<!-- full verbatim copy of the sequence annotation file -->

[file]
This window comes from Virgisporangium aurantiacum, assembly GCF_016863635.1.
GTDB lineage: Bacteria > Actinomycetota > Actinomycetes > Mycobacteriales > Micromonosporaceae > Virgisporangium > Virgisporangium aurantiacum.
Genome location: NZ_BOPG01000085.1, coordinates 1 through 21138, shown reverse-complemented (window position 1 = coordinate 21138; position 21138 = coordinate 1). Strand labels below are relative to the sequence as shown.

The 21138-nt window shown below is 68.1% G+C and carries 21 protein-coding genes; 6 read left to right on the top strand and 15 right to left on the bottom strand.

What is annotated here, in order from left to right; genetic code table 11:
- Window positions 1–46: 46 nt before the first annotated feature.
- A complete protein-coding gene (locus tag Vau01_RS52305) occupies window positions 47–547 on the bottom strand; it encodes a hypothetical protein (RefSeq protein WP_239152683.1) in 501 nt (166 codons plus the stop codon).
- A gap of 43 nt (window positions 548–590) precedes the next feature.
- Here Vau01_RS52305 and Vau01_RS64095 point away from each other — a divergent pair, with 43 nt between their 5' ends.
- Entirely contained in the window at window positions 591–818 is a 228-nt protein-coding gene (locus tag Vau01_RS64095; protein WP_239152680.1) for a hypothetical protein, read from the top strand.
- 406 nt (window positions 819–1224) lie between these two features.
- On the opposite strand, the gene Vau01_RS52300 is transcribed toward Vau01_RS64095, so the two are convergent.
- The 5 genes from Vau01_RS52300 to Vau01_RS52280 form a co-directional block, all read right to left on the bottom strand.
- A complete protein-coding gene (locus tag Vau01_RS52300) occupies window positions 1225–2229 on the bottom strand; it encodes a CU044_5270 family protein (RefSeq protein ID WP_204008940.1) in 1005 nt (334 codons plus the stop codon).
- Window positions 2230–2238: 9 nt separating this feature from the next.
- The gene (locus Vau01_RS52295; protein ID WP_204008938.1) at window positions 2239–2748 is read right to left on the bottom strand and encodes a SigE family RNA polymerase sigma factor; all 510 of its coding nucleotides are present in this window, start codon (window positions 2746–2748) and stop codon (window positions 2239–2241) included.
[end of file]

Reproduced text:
This window comes from Virgisporangium aurantiacum, assembly GCF_016863635.1.
GTDB lineage: Bacteria > Actinomycetota > Actinomycetes > Mycobacteriales > Micromonosporaceae > Virgisporangium > Virgisporangium aurantiacum.
Genome location: NZ_BOPG01000085.1, coordinates 1 through 21138, shown reverse-complemented (window position 1 = coordinate 21138; position 21138 = coordinate 1). Strand labels below are relative to the sequence as shown.

The 21138-nt window shown below is 68.1% G+C and carries 21 protein-coding genes; 6 read left to right on the top strand and 15 right to left on the bottom strand.

What is annotated here, in order from left to right; genetic code table 11:
- Window positions 1–46: 46 nt before the first annotated feature.
- A complete protein-coding gene (locus tag Vau01_RS52305) occupies window positions 47–547 on the bottom strand; it encodes a hypothetical protein (RefSeq protein WP_239152683.1) in 501 nt (166 codons plus the stop codon).
- A gap of 43 nt (window positions 548–590) precedes the next feature.
- Here Vau01_RS52305 and Vau01_RS64095 point away from each other — a divergent pair, with 43 nt between their 5' ends.
- Entirely contained in the window at window positions 591–818 is a 228-nt protein-coding gene (locus tag Vau01_RS64095; protein WP_239152680.1) for a hypothetical protein, read from the top strand.
- 406 nt (window positions 819–1224) lie between these two features.
- On the opposite strand, the gene Vau01_RS52300 is transcribed toward Vau01_RS64095, so the two are convergent.
- The 5 genes from Vau01_RS52300 to Vau01_RS52280 form a co-directional block, all read right to left on the bottom strand.
- A complete protein-coding gene (locus tag Vau01_RS52300) occupies window positions 1225–2229 on the bottom strand; it encodes a CU044_5270 family protein (RefSeq protein ID WP_204008940.1) in 1005 nt (334 codons plus the stop codon).
- Window positions 2230–2238: 9 nt separating this feature from the next.
- The gene (locus Vau01_RS52295; protein ID WP_204008938.1) at window positions 2239–2748 is read right to left on the bottom strand and encodes a SigE family RNA polymerase sigma factor; all 510 of its coding nucleotides are present in this window, start codon (window positions 2746–2748) and stop codon (window positions 2239–2241) included.